A team of students and doctors, led by UCL medic Hamzah Selim, has launched an innovative app which uses fun brain games to screen people for signs of dementia.
The Mindset4Dementia app, made available on the App Store this month, asks users a series of questions around age, health and lifestyle, before getting them to complete a series of playful cognitive exercises.
The games harness NHS guidelines and mirror the dementia screening process, looking at short and long-term memory, concentration and attention span, language and communication skills and awareness of time and place (orientation).
Mindset4Dementia screens for neurological anomalies and uses artificial intelligence (AI) to accurately flag clinically relevant findings. At the moment users are not diagnosed but the data collected, combined with the AI capability, is enabling the researchers to evolve the app into a next generation dementia screening tool, which could be used to diagnose patients in their own home.
Hamzah Selim, a 4th year UCL medical student, conceived the idea for a dementia screening app in 2018 and has since built a multi-disciplinary team of students and scientists, with expertise in coding, clinical medicine and neuroscience.
After two years’ development, and with support from UCL, UCL Innovation and Enterprise and Imperial College London, the Mindset4Dementia app has now been made freely available. After just a few days it ranked as the 5th most popular medical app on the App Store.
Hamzah said: “Compassion is built throughout the app; it is designed be pleasurable to use with relaxing colour schemes, easy to use buttons, jokes and emojis – putting patients at ease – just as a doctor would.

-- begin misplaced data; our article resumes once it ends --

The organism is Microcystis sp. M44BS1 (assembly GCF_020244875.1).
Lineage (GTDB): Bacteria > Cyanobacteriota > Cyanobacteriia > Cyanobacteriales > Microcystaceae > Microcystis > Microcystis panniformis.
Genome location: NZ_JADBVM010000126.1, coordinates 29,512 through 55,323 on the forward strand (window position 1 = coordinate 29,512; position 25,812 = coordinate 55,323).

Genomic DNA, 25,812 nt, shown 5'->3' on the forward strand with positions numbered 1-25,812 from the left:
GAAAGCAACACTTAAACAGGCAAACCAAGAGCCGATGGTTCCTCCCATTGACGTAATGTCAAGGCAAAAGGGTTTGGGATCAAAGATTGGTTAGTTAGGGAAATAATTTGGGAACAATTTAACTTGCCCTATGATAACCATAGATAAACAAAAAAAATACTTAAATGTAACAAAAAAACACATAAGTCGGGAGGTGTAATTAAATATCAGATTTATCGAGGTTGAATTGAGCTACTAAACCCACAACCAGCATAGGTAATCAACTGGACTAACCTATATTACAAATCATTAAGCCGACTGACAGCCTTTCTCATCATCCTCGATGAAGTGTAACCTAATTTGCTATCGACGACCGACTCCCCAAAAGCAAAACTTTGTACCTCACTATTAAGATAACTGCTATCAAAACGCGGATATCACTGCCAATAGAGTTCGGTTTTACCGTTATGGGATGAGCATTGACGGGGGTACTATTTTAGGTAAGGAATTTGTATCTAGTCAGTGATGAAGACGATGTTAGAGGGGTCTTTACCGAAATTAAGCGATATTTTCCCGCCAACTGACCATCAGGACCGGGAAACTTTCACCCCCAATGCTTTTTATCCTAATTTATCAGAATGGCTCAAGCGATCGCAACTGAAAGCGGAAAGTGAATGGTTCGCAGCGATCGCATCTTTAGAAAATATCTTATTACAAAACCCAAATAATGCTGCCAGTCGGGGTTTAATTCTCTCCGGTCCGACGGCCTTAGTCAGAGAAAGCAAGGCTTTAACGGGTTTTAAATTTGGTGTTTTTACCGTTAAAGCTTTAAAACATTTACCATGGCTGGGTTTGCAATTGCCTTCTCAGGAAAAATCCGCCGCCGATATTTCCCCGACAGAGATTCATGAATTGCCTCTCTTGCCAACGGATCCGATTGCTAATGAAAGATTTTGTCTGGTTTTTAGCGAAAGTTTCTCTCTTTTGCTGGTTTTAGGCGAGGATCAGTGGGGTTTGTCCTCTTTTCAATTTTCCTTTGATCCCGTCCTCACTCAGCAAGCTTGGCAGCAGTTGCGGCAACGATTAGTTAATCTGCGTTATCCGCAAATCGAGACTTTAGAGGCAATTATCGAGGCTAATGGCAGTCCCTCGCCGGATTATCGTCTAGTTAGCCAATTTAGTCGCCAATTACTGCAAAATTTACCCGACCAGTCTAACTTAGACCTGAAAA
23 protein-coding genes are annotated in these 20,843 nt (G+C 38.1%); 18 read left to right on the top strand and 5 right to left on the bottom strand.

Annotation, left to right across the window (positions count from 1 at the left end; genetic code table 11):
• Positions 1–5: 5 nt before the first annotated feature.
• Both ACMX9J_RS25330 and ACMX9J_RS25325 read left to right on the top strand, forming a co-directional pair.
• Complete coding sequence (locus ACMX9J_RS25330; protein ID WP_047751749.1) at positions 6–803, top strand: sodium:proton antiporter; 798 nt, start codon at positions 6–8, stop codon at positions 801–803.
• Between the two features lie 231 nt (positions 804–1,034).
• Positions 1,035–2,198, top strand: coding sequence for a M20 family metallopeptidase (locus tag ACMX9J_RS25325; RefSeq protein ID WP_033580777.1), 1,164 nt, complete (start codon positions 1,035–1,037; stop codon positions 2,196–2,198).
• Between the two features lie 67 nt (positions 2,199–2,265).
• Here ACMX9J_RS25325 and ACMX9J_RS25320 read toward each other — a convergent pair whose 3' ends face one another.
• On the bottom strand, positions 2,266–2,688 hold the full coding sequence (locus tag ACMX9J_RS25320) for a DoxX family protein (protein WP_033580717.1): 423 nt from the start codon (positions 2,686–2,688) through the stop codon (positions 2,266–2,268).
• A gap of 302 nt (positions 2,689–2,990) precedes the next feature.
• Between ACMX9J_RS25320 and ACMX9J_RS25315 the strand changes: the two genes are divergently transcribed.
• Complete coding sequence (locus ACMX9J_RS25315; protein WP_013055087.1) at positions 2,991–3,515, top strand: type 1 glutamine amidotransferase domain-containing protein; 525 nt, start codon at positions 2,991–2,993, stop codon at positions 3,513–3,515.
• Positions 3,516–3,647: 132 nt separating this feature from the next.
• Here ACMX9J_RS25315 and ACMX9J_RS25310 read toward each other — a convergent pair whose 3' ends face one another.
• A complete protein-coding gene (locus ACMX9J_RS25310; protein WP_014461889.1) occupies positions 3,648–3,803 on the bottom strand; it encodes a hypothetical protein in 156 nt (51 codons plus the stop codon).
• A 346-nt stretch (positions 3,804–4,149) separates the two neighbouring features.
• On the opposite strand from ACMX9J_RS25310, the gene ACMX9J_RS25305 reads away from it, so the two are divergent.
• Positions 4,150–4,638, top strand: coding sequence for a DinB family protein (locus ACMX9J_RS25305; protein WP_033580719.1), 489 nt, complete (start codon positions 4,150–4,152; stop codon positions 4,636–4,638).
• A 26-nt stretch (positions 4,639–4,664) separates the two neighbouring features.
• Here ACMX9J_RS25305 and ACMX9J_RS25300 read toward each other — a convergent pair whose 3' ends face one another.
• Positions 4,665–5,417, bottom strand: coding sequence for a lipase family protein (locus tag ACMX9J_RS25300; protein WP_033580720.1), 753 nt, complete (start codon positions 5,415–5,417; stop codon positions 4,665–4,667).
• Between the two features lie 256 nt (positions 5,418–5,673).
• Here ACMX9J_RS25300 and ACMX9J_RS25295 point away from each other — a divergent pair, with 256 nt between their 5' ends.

“However, we have ensured the data we are gathering is scientifically robust. Each person who uses the Mindset4Dementia app is generating lots of exciting clinical data, which can then teach an AI how the brain works, making it better at noticing when something isn’t quite right.
“For example, a common sign of dementia is a lack of vertical eye movement, which is practically assessed by having the patient follow a doctor’s finger.
“Mindset4Dementia animates an object for the patient to track and leverages Apple’s ARKit technology to quantify the user’s eye movement, mimicking a robust clinical analysis. By directly assessing a range of symptoms, our technology goes beyond competitor solutions who rely on self-reported symptoms.”
Approximately 209,600 people will develop dementia this year, which equates to one every three minutes. There are currently around 850,000 people with dementia in the UK and this figure is projected to rise to 1.6 million by 2040.
However, dementia is hard to detect with 62% of those living with the condition existing undiagnosed. COVID-19 has exacerbated the issue of dementia going undetected or sufferers not receiving the clinical care and support they need.
Hamzah added: “At UCL we learn about patient-teaching, which highlights the importance of being highly transparent and having clear communication with patients.
“I took what I’d learnt about explaining procedures to patients, and integrated them into Mindset4Dementia ensuring the information was easy to understand and clearly laid out. Taking time to develop the app and being guided by patient-teaching has been critical for its success.”
The concept of Mindset4Dementia came to Hamzah whilst sending a Snapchat. He was learning about eye-movements during his neuroscience research year and the diagnostics behind when a doctor says, “follow my finger with your eye”. He realised whilst moving the dog filter around that while Snapchat could leverage technology to track eye-movements, healthcare didn’t yet have that ability. Establishing that existing technology could be applied to healthcare to make care more accessible and accurate, he embarked on a BSc to try to put neurological care in the palm of everyone’s hand.
Data collection aiding research
Built on a simple 1, 2, 3 principle of Analyse, Build and Care, the Mindset4Dementia user is contributing vital data on how a healthy brain should look. This teaches the app’s AI to differentiate between healthy and abnormal presentations and Mindset4Dementia can then be used to screen and help millions of undiagnosed individuals. The data collected will look at trends and collect epidemiological information. The ambition is to then pass this information on to other healthcare institutions to improve dementia research as well as have the app fully incorporated into the NHS.